What to Know in Washington: Job Training Has a Bipartisan Chance
Democrats and Republicans divided over the scope of President Joe Biden‘s infrastructure package are seeking a bipartisan deal on at least one component: beefing up job training for Americans out of work due to the coronavirus pandemic.
“Putting more Americans back to work must be a national, bipartisan priority,” Virginia Foxx (R-N.C.), ranking member of the House Education and Labor Committee, said in a statement.
A record 20.5 million jobs disappeared as businesses shuttered or cut staff last year. Many workers will need to be connected to, or trained for, opportunities in different fields. And inadequate funding has hampered programs designed to advance needed skills, job training advocates say.
The country is in the midst of the most unequal jobs crisis in modern history, a challenge that better training opportunities could address, Patty Murray (D-Wash.), chair of the Senate Health, Education and Labor Committee, said at a hearing in April. “We also have to keep in mind the ultimate goal here is economic security for workers and families, which isn’t just about how quickly people can get trained and get jobs—but how good that training is, and the quality of jobs associated with that training,” she said.
Supporters are banking on the upcoming infrastructure legislation to address a gap in jobs training programs. Biden’s $2.25 trillion infrastructure proposal released last month includes $100 billion for worker training, similar to the amount requested from organizations. Read more from Andrew Kreighbaum.
Happening on the Hill
Senators Cross Aisle to Help Agriculture: Carbon credit markets, broadband, and expanding trade opportunities are priorities for both parties on the Senate Agriculture, Nutrition, and Forestry Committee to help agriculture producers recover from the coronavirus pandemic. “Agriculture is probably the first place we could get a bipartisan climate bill across the finish line,” Mike Braun (R-Ind.), ranking member of the panel’s Food and Nutrition, Specialty Crops, Organics, and Research Subcommittee, said in a telephone interview. Read more from Megan U. Boyanton.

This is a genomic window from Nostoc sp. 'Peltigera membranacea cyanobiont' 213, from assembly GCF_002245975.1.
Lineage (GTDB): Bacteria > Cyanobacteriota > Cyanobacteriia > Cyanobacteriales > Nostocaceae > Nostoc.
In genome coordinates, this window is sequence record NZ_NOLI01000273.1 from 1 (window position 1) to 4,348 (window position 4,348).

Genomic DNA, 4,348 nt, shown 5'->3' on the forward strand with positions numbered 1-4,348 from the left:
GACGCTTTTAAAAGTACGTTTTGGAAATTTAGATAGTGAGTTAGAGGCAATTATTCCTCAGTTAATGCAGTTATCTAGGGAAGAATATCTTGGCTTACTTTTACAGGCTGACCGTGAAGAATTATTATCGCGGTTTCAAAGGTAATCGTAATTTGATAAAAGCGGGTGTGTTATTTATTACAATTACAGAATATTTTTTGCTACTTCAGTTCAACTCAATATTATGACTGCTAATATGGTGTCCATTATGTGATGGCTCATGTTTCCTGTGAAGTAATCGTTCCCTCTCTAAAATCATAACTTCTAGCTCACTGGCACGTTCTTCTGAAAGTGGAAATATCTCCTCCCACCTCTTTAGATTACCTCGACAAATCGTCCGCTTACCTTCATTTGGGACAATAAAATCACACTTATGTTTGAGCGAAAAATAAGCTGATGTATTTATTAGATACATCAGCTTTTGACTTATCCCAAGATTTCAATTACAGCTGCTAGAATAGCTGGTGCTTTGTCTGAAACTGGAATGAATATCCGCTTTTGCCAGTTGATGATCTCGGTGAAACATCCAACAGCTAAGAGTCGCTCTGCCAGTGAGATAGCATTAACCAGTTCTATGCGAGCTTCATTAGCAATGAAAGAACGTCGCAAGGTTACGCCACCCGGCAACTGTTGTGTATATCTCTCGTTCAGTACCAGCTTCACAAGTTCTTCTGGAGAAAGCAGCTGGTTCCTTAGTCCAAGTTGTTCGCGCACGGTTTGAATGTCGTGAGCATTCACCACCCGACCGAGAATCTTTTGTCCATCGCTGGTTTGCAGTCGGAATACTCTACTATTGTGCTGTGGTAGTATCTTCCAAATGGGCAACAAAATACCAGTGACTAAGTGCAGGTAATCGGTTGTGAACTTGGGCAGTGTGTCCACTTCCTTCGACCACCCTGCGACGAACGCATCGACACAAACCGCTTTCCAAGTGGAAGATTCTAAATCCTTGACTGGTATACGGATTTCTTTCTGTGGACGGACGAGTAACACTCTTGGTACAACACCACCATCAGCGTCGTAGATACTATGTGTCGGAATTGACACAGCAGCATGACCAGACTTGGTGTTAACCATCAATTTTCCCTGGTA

Cruise Industry Gets Help in New Legislation: Cruise operations in Alaska are approaching revival following passage of legislation in both chambers of Congress that would allow ships to temporarily bypass Canadian ports. Current U.S. law bars foreign cruise ships from sailing directly from one U.S. port to another, forcing many Alaska-bound vessels to stop in Canada. Covid-19 restrictions have spurred Canada to block cruise ships from anchoring in its waters. Read more from Lillianna Byington.
Politics & Elections
Memorial Day Will Give GOP Reset Chance: The Memorial Day break gives Republicans an opportunity to leave behind internally divisive issues like the Jan. 6 insurrection and focus on opposing the Biden agenda. Republican leaders pushed their conference to stay unified against this week’s bills tied to the attack on the Capitol. Votes to create a commission to examine it, and to fund security needs identified since then, were the last in-person business for three weeks. After weeks of disputes about the 2020 election and its aftermath, the party wants its sights set on highlighting what they see as Democrats’ disastrous legislative priorities ahead of the 2022 midterms and, more immediately, as members head home for the holiday. Read more from Emily Wilkins.
Democratic Party Outraises the GOP: The Democratic National Committee took in $15.6 million in April, topping its Republican counterpart which raised $13.2 million, according to their latest filings with the Federal Election Commission. The Republican National Committee ended the month with $90.5 million in the bank, part of a windfall the party enjoyed thanks to former President Donald Trump’s post-election fundraising, when he falsely blamed widespread election fraud for his loss, and claimed he needed to raise money to challenge the results in court. The DNC has $56.4 million in cash on hand. Read more from Bill Allison.
Around the Administration
Today’s Agenda: South Korean President Moon Jae-in is set to make a last-ditch attempt to bring the U.S. and North Korea together under his watch when he meets Biden at the White House today, trying to revive dormant nuclear talks in his final year in office. Biden welcomes Moon to the White House at 12:35 p.m. Bilateral meetings begin at 2:15 p.m. The two leaders will hold a press conference at 5 p.m. Jon Herskovitz, Justin Sink and Jennifer Jacobs preview the visit.